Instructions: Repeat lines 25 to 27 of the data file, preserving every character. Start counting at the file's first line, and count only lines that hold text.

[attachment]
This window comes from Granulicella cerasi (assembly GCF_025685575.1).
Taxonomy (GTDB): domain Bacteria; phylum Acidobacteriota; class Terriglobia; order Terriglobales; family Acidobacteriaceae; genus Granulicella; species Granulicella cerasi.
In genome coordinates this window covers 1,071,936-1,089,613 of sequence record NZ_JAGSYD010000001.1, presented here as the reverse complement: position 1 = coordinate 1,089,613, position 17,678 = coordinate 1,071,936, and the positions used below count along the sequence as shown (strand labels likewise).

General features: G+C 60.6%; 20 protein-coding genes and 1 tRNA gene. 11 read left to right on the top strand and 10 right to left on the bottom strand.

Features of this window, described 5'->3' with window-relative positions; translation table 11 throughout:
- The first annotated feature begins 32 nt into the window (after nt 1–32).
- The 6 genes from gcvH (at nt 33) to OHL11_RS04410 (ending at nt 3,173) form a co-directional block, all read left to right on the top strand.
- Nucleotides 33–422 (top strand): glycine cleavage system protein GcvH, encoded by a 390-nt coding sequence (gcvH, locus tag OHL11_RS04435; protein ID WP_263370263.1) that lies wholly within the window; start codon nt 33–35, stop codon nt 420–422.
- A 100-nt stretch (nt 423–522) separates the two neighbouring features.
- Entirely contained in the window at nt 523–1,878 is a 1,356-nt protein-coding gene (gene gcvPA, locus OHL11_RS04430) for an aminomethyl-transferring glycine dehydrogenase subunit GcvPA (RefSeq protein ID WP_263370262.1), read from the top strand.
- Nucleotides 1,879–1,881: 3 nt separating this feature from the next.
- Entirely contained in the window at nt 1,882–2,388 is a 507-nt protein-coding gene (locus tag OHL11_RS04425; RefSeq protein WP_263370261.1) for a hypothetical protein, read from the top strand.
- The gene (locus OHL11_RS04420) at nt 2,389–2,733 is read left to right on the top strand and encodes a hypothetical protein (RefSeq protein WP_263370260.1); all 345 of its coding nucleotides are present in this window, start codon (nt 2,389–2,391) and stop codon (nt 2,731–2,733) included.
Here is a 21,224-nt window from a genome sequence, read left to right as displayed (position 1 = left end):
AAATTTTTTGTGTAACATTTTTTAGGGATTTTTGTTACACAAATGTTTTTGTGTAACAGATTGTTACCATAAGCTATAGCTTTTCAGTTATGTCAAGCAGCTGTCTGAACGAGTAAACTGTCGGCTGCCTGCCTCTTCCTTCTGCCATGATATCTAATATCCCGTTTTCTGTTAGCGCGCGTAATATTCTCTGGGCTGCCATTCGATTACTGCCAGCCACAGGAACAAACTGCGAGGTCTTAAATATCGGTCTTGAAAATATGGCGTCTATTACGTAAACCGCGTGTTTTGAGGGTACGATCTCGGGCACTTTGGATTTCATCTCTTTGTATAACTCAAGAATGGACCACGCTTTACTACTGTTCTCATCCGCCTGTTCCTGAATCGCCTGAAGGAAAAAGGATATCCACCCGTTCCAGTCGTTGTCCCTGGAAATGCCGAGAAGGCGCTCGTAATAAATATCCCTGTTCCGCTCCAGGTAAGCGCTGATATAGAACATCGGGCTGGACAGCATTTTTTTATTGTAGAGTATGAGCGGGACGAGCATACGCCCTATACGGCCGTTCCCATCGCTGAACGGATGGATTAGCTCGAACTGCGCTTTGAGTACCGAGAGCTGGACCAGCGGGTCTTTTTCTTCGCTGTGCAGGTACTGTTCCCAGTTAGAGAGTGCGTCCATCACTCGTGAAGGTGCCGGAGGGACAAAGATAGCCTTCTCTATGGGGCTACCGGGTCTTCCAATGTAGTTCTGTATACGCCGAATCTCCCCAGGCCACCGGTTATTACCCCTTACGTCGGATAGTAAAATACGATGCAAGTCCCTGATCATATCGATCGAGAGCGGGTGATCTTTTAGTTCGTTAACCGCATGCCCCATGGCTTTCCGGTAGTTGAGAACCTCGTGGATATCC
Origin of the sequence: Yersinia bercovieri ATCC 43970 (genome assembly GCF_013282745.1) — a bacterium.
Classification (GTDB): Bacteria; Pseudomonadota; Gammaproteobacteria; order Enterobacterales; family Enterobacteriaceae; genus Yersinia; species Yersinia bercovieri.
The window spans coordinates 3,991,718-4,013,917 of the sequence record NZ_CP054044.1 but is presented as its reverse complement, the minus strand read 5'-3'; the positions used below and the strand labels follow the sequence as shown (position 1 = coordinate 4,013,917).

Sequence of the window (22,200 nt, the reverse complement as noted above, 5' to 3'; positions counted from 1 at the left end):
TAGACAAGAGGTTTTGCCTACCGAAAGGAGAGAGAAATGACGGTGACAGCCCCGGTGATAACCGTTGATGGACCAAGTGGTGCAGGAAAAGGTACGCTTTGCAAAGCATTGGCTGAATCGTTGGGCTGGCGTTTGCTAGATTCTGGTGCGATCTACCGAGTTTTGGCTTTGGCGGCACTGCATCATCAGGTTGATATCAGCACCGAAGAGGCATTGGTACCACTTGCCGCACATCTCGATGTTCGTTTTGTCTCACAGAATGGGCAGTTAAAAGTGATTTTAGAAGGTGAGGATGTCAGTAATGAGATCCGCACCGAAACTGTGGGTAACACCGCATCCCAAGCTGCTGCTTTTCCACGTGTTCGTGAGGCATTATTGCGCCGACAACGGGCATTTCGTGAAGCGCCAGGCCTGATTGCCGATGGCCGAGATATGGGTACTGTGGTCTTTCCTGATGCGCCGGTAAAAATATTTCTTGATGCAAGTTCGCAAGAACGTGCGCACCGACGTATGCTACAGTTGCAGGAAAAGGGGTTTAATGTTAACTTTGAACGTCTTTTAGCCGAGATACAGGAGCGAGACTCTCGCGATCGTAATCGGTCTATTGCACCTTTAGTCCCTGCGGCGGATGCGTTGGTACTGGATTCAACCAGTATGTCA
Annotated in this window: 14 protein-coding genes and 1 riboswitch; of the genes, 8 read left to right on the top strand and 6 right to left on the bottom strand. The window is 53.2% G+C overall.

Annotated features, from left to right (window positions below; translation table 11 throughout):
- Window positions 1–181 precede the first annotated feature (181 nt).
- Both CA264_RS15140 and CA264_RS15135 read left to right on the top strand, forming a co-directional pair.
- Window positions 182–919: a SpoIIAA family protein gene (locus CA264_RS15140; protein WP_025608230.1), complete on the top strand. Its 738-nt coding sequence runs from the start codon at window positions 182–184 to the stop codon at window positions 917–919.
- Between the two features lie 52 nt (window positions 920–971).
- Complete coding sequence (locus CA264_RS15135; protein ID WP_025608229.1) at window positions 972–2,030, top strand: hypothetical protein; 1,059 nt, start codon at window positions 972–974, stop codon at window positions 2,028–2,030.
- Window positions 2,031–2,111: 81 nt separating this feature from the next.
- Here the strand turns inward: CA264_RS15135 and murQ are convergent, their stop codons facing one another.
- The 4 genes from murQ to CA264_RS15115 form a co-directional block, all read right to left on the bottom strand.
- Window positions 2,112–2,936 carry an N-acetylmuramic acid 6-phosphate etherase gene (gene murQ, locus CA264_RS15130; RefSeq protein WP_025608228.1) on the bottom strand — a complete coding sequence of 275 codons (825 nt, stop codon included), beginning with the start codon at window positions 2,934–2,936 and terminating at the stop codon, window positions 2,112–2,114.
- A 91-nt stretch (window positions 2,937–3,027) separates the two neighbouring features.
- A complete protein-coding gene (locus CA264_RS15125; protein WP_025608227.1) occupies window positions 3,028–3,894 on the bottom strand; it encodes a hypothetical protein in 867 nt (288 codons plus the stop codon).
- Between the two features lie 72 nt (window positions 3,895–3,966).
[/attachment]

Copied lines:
- Window positions 182–919: a SpoIIAA family protein gene (locus CA264_RS15140; protein WP_025608230.1), complete on the top strand. Its 738-nt coding sequence runs from the start codon at window positions 182–184 to the stop codon at window positions 917–919.
- Between the two features lie 52 nt (window positions 920–971).
- Complete coding sequence (locus CA264_RS15135; protein ID WP_025608229.1) at window positions 972–2,030, top strand: hypothetical protein; 1,059 nt, start codon at window positions 972–974, stop codon at window positions 2,028–2,030.